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Harmonium - Si on avait besoin d'une cinquième saison CD (album) cover




Prog Folk

4.35 | 1349 ratings

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Conor Fynes
Prog Reviewer
5 stars 'Si On Avait Besoin D'Une Cinquième Saison' - Harmonium (10/10)

Although being a resident of the cold white wasteland known as Canada, I'll admit I haven't heard much of the progressive rock from this nation. Besides a handful of prog rock bands like the Collectors, Rush, and The Tea Party, much of my musical interest in Canada has been rooted firmly in the metal scene. This is why it is so refreshing to hear a band like Harmonium, a group from the Quebec. A group with their hearts and souls doused with the culture of their province, the band takes Québécois traditional folk, merges it with the (at the time) fresh stylings of progressive rock, and in doing so, creates something very special with their second album, entitled 'Si On Avait Besoin D'Une Cinquième Saison'. As lush and as beautiful a concept album as any I've ever heard before, Harmonium really steals my heart here.

''Si On Avait Besoin D'Une Cinquième Saison' is a cocenpt piece that revolves around the change of seasons. While this was originally covered by Vivaldi hundreds of years before, Harmonium is clever enough to throw their own twist into this, throwing a fantasy-tinged curveball by adding an imaginary fifth season to the mix. As one might tend to expect from a piece of work like this, the music of each part tends to aptly reflected the general Western interpretation of each season's mood and feeling. The album opens with the season of spring, also known here as the track 'Vert'. A warm folk number that opens with playful flutes and charming vocal harmonies, the listener is quick to be brought under the spell. Things are rather pleasant and optimistic sounding, and this only intensifies with 'Dixie', a track that some people criticize for being too upbeat, but it perfectly captures the sense of festivity and warmth that summer brings. Contrasting the first track's overtly folk sound, 'Dixie' takes things into a sort of ragtime jazz rhythm and continues the streak of strong melodies and beauty.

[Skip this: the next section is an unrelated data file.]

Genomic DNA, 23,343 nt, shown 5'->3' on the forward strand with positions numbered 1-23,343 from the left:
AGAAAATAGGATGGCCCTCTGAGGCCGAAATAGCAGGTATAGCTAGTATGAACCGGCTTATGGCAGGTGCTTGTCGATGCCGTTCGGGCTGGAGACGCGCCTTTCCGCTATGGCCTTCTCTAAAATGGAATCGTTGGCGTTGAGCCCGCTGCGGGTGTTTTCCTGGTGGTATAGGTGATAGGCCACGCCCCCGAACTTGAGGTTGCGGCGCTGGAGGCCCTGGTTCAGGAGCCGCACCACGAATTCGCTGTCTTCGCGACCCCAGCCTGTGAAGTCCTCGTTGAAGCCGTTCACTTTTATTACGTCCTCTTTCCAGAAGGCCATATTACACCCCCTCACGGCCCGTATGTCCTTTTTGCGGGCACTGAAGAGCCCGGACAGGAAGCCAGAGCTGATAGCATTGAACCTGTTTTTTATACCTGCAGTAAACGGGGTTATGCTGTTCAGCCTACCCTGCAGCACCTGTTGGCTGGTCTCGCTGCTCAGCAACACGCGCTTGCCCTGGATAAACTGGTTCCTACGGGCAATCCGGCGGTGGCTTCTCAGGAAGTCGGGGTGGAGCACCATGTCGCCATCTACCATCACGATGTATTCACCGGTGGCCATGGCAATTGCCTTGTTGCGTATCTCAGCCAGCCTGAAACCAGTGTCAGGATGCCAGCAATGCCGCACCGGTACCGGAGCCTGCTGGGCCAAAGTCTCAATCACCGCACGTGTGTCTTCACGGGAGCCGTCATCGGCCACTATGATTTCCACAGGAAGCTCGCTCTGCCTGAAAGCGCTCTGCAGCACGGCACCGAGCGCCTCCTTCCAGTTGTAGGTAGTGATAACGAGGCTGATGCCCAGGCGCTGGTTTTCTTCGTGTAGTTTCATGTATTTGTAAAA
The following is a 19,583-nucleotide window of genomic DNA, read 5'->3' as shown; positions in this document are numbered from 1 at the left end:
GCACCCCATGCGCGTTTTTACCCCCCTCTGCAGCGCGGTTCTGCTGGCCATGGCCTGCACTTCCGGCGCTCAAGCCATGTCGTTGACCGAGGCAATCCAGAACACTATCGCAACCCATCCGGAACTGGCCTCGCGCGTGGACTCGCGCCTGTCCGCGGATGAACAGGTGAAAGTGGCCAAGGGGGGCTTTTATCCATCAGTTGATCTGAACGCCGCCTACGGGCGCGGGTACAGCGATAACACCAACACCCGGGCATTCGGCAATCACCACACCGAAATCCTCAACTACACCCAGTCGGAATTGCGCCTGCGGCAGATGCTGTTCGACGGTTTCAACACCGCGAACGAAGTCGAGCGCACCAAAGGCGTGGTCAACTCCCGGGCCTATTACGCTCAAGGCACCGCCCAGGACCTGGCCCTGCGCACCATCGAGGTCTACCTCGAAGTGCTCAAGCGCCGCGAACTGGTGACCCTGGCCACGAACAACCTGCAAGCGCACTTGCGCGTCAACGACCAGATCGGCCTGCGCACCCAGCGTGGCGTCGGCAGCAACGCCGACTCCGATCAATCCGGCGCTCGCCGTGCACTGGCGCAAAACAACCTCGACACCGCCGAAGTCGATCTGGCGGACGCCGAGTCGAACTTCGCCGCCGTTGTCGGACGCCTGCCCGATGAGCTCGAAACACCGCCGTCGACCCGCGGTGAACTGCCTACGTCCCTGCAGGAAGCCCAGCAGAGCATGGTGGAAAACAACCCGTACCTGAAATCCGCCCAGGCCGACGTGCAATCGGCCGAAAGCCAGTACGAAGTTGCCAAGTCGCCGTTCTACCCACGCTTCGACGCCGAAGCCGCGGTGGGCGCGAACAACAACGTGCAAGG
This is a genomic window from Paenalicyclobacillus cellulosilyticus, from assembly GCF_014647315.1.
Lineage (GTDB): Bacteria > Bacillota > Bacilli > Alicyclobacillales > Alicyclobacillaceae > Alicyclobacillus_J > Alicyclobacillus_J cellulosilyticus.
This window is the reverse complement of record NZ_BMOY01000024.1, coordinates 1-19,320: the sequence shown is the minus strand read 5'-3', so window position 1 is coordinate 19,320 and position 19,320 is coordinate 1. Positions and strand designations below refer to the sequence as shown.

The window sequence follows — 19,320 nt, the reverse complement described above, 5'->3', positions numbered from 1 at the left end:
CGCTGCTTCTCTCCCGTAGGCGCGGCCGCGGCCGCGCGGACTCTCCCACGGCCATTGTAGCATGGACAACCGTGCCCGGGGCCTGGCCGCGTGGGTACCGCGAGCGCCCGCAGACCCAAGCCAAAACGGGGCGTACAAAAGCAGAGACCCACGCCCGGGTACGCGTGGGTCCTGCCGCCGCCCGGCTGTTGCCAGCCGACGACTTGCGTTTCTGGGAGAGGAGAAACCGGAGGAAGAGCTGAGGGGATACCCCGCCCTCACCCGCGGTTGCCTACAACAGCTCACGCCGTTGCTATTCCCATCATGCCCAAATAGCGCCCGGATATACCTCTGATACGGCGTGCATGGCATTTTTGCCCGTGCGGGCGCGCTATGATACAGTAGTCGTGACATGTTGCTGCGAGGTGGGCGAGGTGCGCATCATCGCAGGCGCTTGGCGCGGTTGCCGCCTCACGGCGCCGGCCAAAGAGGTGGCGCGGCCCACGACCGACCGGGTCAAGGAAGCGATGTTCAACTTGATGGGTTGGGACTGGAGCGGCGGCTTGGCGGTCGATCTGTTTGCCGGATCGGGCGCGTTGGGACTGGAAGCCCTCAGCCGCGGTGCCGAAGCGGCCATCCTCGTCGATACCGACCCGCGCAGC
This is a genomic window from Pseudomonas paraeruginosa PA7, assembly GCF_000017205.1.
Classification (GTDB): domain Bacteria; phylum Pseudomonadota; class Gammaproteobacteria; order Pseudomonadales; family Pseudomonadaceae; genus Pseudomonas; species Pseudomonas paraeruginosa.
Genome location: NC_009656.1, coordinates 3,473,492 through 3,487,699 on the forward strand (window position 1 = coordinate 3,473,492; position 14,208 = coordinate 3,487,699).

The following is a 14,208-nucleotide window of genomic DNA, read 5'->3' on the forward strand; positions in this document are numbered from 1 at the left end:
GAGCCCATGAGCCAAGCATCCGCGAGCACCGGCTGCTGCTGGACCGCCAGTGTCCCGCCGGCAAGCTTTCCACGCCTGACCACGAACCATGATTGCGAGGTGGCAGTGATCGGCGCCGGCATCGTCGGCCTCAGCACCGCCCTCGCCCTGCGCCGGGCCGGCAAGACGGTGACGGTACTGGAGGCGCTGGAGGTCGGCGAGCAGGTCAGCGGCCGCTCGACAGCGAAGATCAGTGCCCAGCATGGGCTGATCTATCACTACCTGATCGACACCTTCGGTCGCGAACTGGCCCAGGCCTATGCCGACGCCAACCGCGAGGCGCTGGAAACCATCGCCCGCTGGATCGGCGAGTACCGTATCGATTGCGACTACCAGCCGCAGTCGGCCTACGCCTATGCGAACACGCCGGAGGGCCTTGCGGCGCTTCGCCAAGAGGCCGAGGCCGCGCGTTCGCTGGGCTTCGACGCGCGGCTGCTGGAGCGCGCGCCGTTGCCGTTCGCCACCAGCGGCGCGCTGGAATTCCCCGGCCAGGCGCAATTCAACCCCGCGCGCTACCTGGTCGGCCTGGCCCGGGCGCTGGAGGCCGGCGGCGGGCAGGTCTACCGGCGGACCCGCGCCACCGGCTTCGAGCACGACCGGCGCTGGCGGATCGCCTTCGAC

The next two tracks take a fairly less upbeat, and more sombre approach. With Harmonium's representation of Fall, 'Depuis L'Automne' is incredibly melancholic when compared to the song it follows. Here again are some incredible vocal harmonies, and a more complex song structure that the first two tracks never conveyed. Ironically, this track is generally not quite as enjoyable as the two ones before, but only because it feels as if it could have had a minute or two cut off its ten minute stretch. The ideas it holds in make for a really beautiful lapse into sadness. 'En Pleine Face' shows Harmonium returning to the folk stylings of 'Vert', and one can really get the impression while listening to this of a pastoral wintry landscape bathed in snow. The accordions add a new dimension of warmth for the band here, but of course, none of the tracks that have come by so far even compare to the enigmatic 'fifth season'...

'Histoires Sans Paroles' is the only track here that isn't associated with any existing season, but instead is the cornerstone of what the album is about; something only for the imagination to dream and conjure up. A seventeen minute instrumental, I may have been a bit wary had I known there would be none of the same great harmonies that made the first four tracks so great for me, but the song never makes itself clear as an instrumental. INstead, the music simply feels perfect for what is is; a glorious cycling of magical sounds that feel as if they incorporate parts of the four existing seasons to make something that is at times eerie, at times warm and pleasant, and other times saddening. There are a few sparse vocalizations courtesy of Judy Richard here, but the voice never passes by as being anything more than one of the instruments. The epic has an odd way of seamlessly alternating between different emotions, and by the time it ends, I only ever want to hear more of it.

It is indeed the composition of the music here that gives the album such a vast potential, but I could not see 'Saison' being anything more than merely mediocre, were it not for a magical performance from the band. On top of the warm tenor voices present throughout the first four tracks, Harmonium has a great way of taking simple instruments like the acoustic guitar, piano and accordion, and giving their arrangements vast amounts of detail; easter eggs that only leap out to the attentive ear. What can I say about this album; 'Si On Avait Besoin D'Une Cinquième Saison' is among Canada's most majestic contributions to music ever. It is a shame the band only ever released three albums, because I think I have found one of my favourite pieces of progressive rock here with this.

Conor Fynes | 5/5 |


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